The act of making an incision in the veins is called Phlebotomy and the person who does the venipuncture job is called a Phlebotomist. They are trained individuals who extract blood aseptically from the veins for diagnostic purposes. They commonly use intravenous catheters, syringes, evacuated collection tubes and other blood collection devices to draw blood in the laboratory, emergency rooms and in the room of patient per doctor’s order. Basically a phlebotomist collects blood specimen to help the doctors in determining the current status of the patient. Being a phlebotomist is a very risky job because they work around bloods and other specimen which makes them more exposed to blood diseases like HIV, AIDS, STD and Hepatitis B. That is why proper training is essential, not just for the patient’s safety but also for the phlebotomist himself.
Demand of Phlebotomy as a Course
Phlebotomy today is quite in demand because of the increasing number of people with disease and illness. Many people are now seeking medical assistance in every sign of physical and unnatural changes they feel in their body. Since a phlebotomist is the one responsible in getting blood samples for diagnostic purposes they are very much needed in hospitals, clinics, laboratories and companies who are into research studies. Due to this demand a lot of schools all over the U.S is opening and offering the training course program.
How to Become a Phlebotomist?
To become a certified phlebotomist the candidate must first finish a formal training course program for a recognized school or institution that offers the said program. The common requirements for the certification are: GED certificate or High School diploma, legal age to work, no criminal records or history of drugs and substance abuse, must be physically and mentally fit and completed the training program from a school accredited by the American Society for Clinical Pathology or the Association of Phlebotomy Technicians or the National Phlebotomy Association. A Phlebotomy certificate will be issued once the candidate passes the Phlebotomy Technician Examination.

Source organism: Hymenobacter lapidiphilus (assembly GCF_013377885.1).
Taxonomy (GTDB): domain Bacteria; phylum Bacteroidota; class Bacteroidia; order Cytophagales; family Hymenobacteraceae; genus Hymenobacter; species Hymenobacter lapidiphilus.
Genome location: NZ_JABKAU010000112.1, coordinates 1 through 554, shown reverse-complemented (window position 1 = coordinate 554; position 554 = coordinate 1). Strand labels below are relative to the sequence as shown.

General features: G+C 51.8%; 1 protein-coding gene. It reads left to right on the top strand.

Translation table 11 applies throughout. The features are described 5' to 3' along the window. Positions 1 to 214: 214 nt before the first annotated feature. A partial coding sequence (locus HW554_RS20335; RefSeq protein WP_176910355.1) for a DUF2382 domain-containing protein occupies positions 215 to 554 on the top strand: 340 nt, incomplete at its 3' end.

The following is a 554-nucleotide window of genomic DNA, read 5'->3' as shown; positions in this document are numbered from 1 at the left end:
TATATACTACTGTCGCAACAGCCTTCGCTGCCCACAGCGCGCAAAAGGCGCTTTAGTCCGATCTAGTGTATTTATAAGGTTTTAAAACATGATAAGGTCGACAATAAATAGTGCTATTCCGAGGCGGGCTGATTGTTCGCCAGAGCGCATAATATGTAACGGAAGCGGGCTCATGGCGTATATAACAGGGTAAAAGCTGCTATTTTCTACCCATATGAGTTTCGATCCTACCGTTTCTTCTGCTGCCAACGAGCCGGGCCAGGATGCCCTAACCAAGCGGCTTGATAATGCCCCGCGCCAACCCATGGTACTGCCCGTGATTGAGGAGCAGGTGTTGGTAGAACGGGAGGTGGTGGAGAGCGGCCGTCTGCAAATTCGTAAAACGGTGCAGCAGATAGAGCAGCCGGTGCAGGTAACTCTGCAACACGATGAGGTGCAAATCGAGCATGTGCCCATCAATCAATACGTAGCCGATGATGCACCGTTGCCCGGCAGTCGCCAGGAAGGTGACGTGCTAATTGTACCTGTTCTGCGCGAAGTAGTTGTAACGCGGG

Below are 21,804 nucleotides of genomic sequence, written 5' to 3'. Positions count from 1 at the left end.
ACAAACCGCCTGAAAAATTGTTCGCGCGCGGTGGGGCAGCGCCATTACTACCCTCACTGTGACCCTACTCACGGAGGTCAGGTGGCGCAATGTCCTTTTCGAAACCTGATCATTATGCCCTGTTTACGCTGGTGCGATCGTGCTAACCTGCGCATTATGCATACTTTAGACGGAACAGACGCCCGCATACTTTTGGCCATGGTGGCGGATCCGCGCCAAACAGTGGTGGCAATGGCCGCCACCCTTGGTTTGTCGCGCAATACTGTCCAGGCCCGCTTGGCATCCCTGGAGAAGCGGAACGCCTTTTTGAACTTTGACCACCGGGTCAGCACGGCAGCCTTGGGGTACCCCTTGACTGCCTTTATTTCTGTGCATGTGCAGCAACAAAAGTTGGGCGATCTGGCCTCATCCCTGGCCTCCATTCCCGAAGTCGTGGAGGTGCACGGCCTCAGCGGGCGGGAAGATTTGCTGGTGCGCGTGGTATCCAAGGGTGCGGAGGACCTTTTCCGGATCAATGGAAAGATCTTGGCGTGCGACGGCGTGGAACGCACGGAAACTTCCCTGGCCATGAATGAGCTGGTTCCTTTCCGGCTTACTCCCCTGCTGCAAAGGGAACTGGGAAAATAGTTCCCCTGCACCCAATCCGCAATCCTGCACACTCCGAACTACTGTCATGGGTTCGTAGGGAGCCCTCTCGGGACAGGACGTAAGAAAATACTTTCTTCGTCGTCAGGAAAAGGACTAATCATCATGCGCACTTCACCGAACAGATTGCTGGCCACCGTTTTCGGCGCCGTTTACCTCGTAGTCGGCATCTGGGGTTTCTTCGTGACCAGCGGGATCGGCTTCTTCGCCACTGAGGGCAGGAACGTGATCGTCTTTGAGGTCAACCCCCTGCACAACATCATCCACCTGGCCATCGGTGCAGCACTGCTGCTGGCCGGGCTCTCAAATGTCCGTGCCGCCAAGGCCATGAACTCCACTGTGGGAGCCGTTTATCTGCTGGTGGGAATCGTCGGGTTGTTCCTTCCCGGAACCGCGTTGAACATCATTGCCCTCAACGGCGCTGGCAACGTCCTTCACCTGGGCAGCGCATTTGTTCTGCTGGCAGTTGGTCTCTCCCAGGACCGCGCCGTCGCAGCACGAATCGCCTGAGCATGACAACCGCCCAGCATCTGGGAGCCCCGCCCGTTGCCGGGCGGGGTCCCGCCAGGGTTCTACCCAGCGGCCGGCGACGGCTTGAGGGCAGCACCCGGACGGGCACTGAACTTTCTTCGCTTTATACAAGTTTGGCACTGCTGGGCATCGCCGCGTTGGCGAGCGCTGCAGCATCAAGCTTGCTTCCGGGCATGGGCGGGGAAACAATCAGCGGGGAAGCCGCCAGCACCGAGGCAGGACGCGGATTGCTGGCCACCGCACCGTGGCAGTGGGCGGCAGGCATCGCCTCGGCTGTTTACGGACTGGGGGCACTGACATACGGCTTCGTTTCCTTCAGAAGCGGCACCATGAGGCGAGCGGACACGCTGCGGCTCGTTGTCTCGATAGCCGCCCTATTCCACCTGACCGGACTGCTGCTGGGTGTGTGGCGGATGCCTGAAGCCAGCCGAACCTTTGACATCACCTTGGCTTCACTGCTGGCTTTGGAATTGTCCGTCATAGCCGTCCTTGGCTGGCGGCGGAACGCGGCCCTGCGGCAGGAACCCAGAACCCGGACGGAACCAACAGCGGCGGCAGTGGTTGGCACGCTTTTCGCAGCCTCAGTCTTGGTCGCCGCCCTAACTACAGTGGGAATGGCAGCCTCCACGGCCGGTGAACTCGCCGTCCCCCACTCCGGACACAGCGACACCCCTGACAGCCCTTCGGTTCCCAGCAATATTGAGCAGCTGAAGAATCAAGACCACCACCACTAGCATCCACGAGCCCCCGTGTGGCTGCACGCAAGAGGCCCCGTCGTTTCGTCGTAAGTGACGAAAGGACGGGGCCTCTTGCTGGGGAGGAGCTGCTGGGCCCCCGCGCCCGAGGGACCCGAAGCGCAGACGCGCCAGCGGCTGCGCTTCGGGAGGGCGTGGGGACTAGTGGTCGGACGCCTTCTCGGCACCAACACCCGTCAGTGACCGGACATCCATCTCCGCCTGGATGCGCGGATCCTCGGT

Job Opportunities in the Field of Phlebotomy
Once an individual holds a Phlebotomy certification, doors will be open for employment and a bright future waits ahead. A phlebotomist usually works in the hospital laboratories and pathology department, doctor’s private clinic, diagnostic centers, community health homes and other private institutions where their services are needed. Many employers seek for a phlebotomist with great work ethics, responsible, keen observer, alert, critical thinker, steady hands and able to talk to the patient with gentleness and calmness. A good characteristic and attitude towards your work is needed to be successful in your job.
Salary Expectations of a Certified Phlebotomist
The salary of a Phlebotomist would vary from state to state, depending on the population of the area or the wage offer of the institution. The lowest annual salary based on the latest statistics is around 24,000 dollars and the highest is 29,000 dollars for an entry level phlebotomist. But once they have gained experience and more seminars and training, the yearly wage would most likely increase from 35,000 dollars to 37,000 dollars. That state that offers the biggest compensation is in New York and California while the lowest is in the state of Georgia. Nonetheless a phlebotomist earns decently.